Can plants hear you talk? Devotees have believed for decades that playing the appropriate music mix will stimulate garden growth. Despite the limited success of this Depeche Mode edict for plant modification, new evidence reveals that plants “hear” – just not as well as humans.
So, let’s break it down: What effect does music have on plants? What are they hearing? Can they hear us talk? Here’s a basic rundown of the science behind sound-sensing plants.
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Can plants hear you talk?
Yes, they can. Multiple scientific studies have concluded that, while plants do not have ears, they can “hear” sounds in their immediate surroundings. More significantly, they are capable of reacting.
According to Tel Aviv University research, “exposed to playback sound of a flying bee or to synthetic sound signals at identical frequencies, Oenothera drummondii blooms generate sweeter nectar within 3 minutes, potentially enhancing the probability of cross pollination.” In reaction to the sounds, the petals mechanically vibrated, “suggesting a conceivable mechanism where the flower serves as an auditory sensory organ.” While the plants vibrated and produced sweet, sweet nectar in response to pollinator noises, they had no response to random, higher-frequency noise.
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Meanwhile, Scientific American highlighted research from the University of Western Australia. Monica Gagliano, an evolutionary scientist, and her colleagues planted pea seedlings in pots with two “arms”: one led to a tray of water or a plastic tube with water running within, while the other led to dry earth. The peas grew toward the water in all cases, indicating that they could “hear” it passing through the pipe. The article also mentioned a 2014 study that revealed the rock cress arabidopsis can distinguish between blowing winds and chewing caterpillars. If the latter, the plant increases its chemical toxin synthesis to thwart flora feeders.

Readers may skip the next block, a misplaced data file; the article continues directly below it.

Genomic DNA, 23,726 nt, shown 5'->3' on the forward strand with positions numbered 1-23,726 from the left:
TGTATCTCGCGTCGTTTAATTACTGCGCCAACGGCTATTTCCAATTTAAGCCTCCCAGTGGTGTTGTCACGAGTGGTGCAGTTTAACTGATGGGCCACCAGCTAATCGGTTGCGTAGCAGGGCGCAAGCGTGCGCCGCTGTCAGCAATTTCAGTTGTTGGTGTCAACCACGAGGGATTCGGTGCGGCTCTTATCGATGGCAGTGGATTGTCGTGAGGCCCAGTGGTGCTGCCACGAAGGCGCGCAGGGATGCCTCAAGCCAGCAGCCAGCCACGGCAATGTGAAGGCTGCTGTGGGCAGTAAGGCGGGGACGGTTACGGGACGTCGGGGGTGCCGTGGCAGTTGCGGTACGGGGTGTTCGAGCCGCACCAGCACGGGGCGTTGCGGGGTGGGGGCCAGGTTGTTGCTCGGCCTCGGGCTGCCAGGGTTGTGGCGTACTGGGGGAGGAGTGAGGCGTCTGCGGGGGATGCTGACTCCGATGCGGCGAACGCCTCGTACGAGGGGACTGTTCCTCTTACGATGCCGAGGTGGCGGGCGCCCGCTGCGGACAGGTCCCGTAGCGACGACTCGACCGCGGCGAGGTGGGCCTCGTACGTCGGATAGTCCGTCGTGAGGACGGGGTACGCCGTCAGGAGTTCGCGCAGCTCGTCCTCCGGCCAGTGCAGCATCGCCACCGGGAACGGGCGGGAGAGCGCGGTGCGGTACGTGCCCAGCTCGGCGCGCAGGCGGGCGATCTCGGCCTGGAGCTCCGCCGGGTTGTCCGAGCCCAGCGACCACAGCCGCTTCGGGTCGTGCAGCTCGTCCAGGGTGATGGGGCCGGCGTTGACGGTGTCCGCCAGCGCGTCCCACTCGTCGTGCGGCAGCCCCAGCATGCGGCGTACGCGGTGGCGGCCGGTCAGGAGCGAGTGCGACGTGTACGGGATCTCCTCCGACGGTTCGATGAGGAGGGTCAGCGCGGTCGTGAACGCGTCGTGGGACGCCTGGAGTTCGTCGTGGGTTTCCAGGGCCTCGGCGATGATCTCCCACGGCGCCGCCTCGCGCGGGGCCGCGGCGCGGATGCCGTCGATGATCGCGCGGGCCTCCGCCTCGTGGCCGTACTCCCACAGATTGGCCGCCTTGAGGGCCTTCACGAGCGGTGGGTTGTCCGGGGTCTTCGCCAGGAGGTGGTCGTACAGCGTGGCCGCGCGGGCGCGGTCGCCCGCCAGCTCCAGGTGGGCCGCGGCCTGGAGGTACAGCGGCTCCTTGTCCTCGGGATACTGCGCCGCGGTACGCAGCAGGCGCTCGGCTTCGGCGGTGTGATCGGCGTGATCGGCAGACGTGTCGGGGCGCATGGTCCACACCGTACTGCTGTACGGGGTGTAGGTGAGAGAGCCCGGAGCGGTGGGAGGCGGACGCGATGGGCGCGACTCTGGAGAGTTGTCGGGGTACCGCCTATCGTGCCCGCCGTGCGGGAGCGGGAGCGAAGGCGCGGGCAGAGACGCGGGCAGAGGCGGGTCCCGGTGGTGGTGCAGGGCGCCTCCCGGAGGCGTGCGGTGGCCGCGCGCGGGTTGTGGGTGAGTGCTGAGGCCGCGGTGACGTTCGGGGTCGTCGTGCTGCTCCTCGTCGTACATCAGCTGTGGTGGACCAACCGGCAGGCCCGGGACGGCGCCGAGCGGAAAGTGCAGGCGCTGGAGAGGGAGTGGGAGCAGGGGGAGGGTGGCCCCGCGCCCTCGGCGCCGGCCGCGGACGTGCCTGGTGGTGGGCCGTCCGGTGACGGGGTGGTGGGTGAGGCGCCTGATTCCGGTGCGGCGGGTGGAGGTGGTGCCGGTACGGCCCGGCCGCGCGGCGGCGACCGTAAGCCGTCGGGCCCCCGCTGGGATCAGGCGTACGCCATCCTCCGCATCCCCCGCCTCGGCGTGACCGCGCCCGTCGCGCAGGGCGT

The study of plants can hear us talk
Why have we not heard of this until now? According to a study on the influence of sound on mung bean sprouts, research on the effect of sound on plants has traditionally focused on noise outside the audible range (20-20,000 Hz). The researchers discovered that sound intensity of 90 dB and frequencies of roughly 2,000 Hz “suggested that the sound wave can minimize the germination period” of mung bean sprouts and induce a “substantial increase in growth.”
Beyond Chemical Triggers: Evidence for Sound-Evoked Physiological Reactions in Plants, on the other hand, found that exposing rice to 0.8-1.5 kHz sound waves for one hour boosted drought tolerance and stomatal conductance. Systemic immunological responses occurred when crop plants such as pepper, cucumber, tomato, and strawberry were subjected to 1,000 kHz sound, specifically “the Ca2+ ions ingress cytosol from outside the plants membrane.” The researchers hypothesized that these ions could act as secondary messengers, boosting plant resistance against microbial diseases. Some plants can react to the sound from the best air purifier, which are very good for growing plants.
This also explains why the alleged success of supplying plants with a steady stream of classical, pop, or rock music to promote growth is so difficult to quantify scientifically — because plants aren’t normally exposed to the melodious strains of Beethoven or the prog-rock pugnacity of Pink Floyd, it’s difficult to obtain reliable results.
What should we do if we know plants can hear us talk?
Should we pay attention to what plants say if they can hear?
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While the “wood wide web” has been discovered, this subsurface network of bacteria does not speak a language that humans can use to increase plant protection and productivity. However, new study reveals that plants may make ultrasonic noises in reaction to certain stimuli, such as a shortage of water or the cutting of their stems. While there is some conjecture that insects may reject stressed plants in favor of more mellow options, this is placing the stem ahead of the stamen – there is just not enough data to draw a firm judgment.
However, there is a potential benefit to listening in: Water-stressed plants appear to make more noise than their stem-cut counterparts. If subsequent research confirms this result, it could pave the way for producers to install listening stations in commercial agricultural and greenhouse operations, allowing them to identify possible drought areas and take immediate action.
Plants are adored by humans. Though we are not always the best caretakers of seed-based life, we are impelled to discover fundamental links between flora and animals. While human evolution is unlikely to coincide with plant-based abilities such as photosynthesis, it turns out that noise has natural universality.
Plants can hear. Not quite. But it appears that they are paying attention. Especially if you’re someone who loves gardening.